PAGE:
- Applicants for ANZSCO level four and five occupations must be remunerated at least $38.25 per hour in order to receive points for skilled employment.
- Based on a 40 hour work week, this amounts to $78,000 per year.
- This is an increase of 75 cents per hour, up from the previous $37.50 per hour threshold.
- It must be noted that there are some occupations which are exempt from this remuneration rate. Exempt occupations are able to receive skilled points for employment if they earn at least $25.50 per hour. Such occupations include but are not limited to a: child care worker, tour guide and logging plant operator. A comprehensive list of exempt occupations can be found online at Immigration New Zealand.
Pay rate to claim bonus points:
- Applicants must be remunerated at least $51 per hour in order to claim bonus points in an application.
- Based on a 40 hour work week, this amounts to $106,080 per year.
- This is an increase of $1 per hour, up from the previous $50 per hour threshold.
- Changes to Essential Skills Work Visa applications
Mid-skilled employment in an ANZSCO level one to three occupation:
- Applicants must be remunerated at least $21.68 per hour.
- Prior to this remuneration was required to be $21.25 or more per hour.
High-skilled employment, including ANZSCO levels four and five occupations:
- Applicants must be remunerated at least $38.25 per hour.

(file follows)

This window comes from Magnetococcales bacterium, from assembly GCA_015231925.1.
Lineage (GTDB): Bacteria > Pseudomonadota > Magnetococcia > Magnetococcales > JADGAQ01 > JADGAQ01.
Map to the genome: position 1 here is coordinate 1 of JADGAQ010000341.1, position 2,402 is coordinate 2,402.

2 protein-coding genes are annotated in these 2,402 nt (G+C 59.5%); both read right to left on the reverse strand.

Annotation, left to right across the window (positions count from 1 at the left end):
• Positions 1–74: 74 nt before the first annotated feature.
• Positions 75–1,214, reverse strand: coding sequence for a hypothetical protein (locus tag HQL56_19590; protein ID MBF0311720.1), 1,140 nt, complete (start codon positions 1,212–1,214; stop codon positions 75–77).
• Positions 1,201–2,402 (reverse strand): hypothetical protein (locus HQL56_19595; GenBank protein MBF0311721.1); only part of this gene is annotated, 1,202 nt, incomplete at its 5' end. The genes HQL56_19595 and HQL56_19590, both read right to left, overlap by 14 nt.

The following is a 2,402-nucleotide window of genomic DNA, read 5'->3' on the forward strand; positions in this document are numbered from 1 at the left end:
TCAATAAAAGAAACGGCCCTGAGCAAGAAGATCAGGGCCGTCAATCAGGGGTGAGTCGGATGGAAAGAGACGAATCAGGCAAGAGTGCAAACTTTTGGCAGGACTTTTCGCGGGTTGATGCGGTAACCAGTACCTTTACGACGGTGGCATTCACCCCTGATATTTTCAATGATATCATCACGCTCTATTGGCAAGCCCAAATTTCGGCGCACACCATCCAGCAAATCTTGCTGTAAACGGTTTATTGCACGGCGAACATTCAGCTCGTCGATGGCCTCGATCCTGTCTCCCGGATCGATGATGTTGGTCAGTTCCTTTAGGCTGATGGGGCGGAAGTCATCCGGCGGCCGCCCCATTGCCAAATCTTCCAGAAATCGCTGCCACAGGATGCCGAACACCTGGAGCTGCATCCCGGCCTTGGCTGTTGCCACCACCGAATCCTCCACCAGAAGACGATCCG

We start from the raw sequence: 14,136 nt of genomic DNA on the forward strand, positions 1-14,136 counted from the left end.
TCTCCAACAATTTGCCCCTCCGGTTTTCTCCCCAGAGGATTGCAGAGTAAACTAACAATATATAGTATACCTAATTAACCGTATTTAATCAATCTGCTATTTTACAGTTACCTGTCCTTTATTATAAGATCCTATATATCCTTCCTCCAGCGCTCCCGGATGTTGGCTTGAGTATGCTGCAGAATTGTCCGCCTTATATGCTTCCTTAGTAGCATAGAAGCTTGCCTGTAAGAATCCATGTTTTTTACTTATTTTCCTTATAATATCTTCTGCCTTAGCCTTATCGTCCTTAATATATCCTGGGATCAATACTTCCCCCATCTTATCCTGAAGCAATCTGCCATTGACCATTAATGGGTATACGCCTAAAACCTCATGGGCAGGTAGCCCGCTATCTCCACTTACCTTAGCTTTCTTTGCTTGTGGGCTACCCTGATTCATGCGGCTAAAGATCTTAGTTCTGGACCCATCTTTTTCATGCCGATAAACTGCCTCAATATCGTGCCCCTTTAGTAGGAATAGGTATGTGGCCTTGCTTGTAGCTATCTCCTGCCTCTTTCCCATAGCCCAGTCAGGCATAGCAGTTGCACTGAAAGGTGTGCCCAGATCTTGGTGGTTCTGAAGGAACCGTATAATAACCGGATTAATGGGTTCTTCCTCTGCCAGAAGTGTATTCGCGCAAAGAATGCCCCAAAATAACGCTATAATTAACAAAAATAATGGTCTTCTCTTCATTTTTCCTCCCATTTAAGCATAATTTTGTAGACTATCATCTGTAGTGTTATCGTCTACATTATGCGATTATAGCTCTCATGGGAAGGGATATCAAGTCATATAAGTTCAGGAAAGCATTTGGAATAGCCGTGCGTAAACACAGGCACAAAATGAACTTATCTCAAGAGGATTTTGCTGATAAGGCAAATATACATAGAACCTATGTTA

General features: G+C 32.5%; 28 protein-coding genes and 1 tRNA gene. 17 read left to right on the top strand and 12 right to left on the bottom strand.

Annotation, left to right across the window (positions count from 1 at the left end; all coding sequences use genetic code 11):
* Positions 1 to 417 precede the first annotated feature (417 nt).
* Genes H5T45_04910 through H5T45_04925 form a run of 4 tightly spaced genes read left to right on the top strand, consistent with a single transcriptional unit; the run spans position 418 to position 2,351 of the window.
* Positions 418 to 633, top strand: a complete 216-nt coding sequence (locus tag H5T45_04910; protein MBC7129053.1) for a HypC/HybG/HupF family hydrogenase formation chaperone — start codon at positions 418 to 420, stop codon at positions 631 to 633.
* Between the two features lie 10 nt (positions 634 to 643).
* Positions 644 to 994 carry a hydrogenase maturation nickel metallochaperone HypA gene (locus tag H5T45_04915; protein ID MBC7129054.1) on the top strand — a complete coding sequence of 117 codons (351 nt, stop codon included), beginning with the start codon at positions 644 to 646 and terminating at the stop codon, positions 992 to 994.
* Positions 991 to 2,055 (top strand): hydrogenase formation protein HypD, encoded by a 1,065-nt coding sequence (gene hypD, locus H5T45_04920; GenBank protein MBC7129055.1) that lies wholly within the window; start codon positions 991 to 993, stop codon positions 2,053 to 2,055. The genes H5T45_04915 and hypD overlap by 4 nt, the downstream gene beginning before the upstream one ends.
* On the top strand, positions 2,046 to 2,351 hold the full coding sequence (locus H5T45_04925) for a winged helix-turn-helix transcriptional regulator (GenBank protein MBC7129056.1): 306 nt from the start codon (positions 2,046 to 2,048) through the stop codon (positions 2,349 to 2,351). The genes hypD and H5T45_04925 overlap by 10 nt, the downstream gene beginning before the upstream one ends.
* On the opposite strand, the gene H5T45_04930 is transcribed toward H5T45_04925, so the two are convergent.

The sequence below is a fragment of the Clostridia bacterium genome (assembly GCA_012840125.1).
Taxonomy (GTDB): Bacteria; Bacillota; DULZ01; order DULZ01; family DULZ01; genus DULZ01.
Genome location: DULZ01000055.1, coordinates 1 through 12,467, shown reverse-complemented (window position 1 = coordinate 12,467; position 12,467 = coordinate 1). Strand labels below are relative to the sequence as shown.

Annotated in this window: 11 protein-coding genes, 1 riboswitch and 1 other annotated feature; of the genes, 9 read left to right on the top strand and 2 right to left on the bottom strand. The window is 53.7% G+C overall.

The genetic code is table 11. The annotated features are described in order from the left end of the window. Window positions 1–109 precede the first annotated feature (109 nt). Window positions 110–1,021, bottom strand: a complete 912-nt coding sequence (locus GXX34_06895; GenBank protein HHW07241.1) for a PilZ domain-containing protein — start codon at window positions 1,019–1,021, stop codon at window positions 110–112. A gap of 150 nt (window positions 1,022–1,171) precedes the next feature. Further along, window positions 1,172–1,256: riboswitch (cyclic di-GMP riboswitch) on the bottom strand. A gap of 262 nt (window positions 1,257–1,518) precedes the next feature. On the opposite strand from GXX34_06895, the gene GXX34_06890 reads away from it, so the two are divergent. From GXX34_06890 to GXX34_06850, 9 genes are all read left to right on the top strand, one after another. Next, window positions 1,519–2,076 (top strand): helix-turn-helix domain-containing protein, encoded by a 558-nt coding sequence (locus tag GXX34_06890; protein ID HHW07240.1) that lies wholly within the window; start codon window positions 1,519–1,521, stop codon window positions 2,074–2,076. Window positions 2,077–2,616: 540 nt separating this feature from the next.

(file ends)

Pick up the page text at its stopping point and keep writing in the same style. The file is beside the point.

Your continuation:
- Prior to this remuneration was required to be $37.50 or more per hour.
Lower-skilled employment, at any ANZSCO level:
- Applicants remunerated $21.67 or less per hour are considered lower-skilled.
- Prior to this, lower-skilled was considered to be remuneration of $21.24 or less per hour.
Lower-skilled employment in an ANZSCO level four or five occupation:
- Applicants remunerated $38.24 or less per hour are considered lower-skilled.
- Prior to this, lower-skilled was considered to be remuneration of $37.49 or less per hour.
- It must be noted that some ANZSCO level four and five occupations are exempt from this threshold and may be considered mid-skilled if they are remunerated $25.50 per hour. Such occupations include but are not limited to a: travel consultant, civil celebrant and a train driver. A comprehensive list of exempt occupations can be found online at Immigration New Zealand.